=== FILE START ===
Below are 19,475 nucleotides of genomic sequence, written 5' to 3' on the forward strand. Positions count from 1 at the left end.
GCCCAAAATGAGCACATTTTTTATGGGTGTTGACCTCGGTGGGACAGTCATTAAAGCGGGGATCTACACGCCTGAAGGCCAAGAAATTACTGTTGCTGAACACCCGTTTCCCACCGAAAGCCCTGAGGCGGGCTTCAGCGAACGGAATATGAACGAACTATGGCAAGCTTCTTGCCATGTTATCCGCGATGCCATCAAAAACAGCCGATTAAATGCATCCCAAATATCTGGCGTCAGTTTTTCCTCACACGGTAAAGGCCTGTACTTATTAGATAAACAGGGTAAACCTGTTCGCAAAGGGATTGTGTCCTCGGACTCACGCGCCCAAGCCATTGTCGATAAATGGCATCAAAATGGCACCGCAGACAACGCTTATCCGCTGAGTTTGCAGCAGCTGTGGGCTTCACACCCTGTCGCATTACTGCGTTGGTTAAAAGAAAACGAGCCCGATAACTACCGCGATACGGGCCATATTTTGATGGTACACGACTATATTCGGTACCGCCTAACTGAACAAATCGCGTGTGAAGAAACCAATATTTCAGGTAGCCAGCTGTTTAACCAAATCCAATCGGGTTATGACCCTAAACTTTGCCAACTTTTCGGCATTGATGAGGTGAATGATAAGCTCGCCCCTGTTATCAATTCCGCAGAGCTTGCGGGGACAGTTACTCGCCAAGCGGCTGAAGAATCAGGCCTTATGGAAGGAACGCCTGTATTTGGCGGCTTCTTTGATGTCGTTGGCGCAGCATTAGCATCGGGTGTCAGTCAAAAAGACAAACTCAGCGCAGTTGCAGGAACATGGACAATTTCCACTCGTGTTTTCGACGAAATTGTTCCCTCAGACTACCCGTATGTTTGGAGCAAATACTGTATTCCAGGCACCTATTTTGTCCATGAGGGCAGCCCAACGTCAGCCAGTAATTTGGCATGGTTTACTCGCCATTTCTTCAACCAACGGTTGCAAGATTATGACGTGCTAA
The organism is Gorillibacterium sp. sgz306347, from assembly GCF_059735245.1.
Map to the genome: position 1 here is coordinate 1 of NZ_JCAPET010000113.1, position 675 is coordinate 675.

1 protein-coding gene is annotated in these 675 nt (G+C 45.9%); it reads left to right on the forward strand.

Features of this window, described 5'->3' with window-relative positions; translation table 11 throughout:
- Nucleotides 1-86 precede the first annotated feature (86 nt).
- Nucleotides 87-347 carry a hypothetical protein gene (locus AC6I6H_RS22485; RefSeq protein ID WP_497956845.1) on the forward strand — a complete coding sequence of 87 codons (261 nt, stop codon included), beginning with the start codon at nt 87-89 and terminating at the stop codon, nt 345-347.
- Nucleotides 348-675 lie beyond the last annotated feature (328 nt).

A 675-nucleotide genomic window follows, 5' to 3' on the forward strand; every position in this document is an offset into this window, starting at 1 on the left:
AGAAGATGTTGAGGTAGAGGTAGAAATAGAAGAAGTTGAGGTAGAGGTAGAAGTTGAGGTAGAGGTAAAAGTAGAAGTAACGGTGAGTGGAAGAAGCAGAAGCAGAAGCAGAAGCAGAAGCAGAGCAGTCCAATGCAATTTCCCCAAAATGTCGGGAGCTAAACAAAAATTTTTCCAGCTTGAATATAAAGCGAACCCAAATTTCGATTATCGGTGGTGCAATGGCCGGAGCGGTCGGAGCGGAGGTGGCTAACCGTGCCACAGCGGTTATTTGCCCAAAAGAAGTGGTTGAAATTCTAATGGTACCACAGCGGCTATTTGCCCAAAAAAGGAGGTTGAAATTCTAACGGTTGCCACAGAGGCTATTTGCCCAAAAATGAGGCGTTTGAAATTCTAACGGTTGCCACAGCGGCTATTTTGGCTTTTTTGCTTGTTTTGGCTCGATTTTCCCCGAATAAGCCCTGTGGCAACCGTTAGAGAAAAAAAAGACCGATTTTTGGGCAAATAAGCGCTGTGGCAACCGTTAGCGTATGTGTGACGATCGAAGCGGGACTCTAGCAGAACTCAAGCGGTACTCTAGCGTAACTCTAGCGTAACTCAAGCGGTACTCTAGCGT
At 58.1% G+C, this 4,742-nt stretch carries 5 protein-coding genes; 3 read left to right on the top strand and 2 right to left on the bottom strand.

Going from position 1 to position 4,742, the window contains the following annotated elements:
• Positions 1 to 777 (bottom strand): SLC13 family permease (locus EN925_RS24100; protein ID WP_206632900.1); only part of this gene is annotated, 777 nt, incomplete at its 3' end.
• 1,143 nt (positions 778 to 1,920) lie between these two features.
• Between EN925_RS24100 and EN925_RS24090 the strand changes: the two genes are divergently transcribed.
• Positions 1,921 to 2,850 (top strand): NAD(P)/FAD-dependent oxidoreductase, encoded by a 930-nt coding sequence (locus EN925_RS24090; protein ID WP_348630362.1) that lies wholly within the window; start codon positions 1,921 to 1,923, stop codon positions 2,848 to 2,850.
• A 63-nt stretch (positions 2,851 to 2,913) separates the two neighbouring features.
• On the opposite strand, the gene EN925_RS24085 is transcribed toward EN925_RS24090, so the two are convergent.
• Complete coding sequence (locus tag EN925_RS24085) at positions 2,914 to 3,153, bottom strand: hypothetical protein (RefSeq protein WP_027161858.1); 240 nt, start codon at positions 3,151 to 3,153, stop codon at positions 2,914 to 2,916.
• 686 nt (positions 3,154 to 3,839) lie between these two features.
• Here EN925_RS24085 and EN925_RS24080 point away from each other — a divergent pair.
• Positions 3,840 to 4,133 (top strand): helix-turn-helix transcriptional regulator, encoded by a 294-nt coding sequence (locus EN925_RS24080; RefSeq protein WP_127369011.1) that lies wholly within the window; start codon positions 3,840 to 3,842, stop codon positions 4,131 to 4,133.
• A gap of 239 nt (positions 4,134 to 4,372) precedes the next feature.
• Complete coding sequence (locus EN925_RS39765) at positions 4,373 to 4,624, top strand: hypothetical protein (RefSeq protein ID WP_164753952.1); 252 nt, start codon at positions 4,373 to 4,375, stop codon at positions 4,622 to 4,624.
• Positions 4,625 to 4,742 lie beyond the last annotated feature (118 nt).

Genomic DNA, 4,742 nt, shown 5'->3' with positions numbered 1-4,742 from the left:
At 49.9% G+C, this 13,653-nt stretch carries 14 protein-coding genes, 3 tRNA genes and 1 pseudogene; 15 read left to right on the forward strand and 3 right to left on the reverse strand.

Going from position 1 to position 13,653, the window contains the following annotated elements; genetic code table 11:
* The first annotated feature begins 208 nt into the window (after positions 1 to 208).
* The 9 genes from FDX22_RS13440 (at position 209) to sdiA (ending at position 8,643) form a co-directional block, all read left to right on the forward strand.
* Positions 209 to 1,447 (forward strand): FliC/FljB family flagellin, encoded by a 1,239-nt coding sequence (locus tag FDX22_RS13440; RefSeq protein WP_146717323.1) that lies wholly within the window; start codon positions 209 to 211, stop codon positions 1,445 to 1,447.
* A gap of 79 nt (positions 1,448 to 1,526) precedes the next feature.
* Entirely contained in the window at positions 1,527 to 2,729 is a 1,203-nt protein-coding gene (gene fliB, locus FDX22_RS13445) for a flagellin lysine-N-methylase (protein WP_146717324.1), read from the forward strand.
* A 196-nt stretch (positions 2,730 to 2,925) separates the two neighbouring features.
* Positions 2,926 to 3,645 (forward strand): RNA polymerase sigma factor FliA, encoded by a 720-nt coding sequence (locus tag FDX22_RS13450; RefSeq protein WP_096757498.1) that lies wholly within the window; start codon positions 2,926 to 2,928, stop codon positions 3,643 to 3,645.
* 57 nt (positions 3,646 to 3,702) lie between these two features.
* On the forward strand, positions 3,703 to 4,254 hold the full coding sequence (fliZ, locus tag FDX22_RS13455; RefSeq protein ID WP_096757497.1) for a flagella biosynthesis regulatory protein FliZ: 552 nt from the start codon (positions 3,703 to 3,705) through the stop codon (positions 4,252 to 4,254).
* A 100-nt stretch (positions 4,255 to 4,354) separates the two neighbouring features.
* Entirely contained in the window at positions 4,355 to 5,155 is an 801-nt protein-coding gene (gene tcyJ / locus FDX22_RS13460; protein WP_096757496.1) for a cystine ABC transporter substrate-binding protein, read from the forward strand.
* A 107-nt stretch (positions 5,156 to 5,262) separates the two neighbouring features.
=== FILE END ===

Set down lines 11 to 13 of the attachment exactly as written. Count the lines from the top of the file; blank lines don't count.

AGAAGATGTTGAGGTAGAGGTAGAAATAGAAGAAGTTGAGGTAGAGGTAGAAGTTGAGGTAGAGGTAAAAGTAGAAGTAACGGTGAGTGGAAGAAGCAGAAGCAGAAGCAGAAGCAGAAGCAGAGCAGTCCAATGCAATTTCCCCAAAATGTCGGGAGCTAAACAAAAATTTTTCCAGCTTGAATATAAAGCGAACCCAAATTTCGATTATCGGTGGTGCAATGGCCGGAGCGGTCGGAGCGGAGGTGGCTAACCGTGCCACAGCGGTTATTTGCCCAAAAGAAGTGGTTGAAATTCTAATGGTACCACAGCGGCTATTTGCCCAAAAAAGGAGGTTGAAATTCTAACGGTTGCCACAGAGGCTATTTGCCCAAAAATGAGGCGTTTGAAATTCTAACGGTTGCCACAGCGGCTATTTTGGCTTTTTTGCTTGTTTTGGCTCGATTTTCCCCGAATAAGCCCTGTGGCAACCGTTAGAGAAAAAAAAGACCGATTTTTGGGCAAATAAGCGCTGTGGCAACCGTTAGCGTATGTGTGACGATCGAAGCGGGACTCTAGCAGAACTCAAGCGGTACTCTAGCGTAACTCTAGCGTAACTCAAGCGGTACTCTAGCGT
At 58.1% G+C, this 4,742-nt stretch carries 5 protein-coding genes; 3 read left to right on the top strand and 2 right to left on the bottom strand.

Going from position 1 to position 4,742, the window contains the following annotated elements: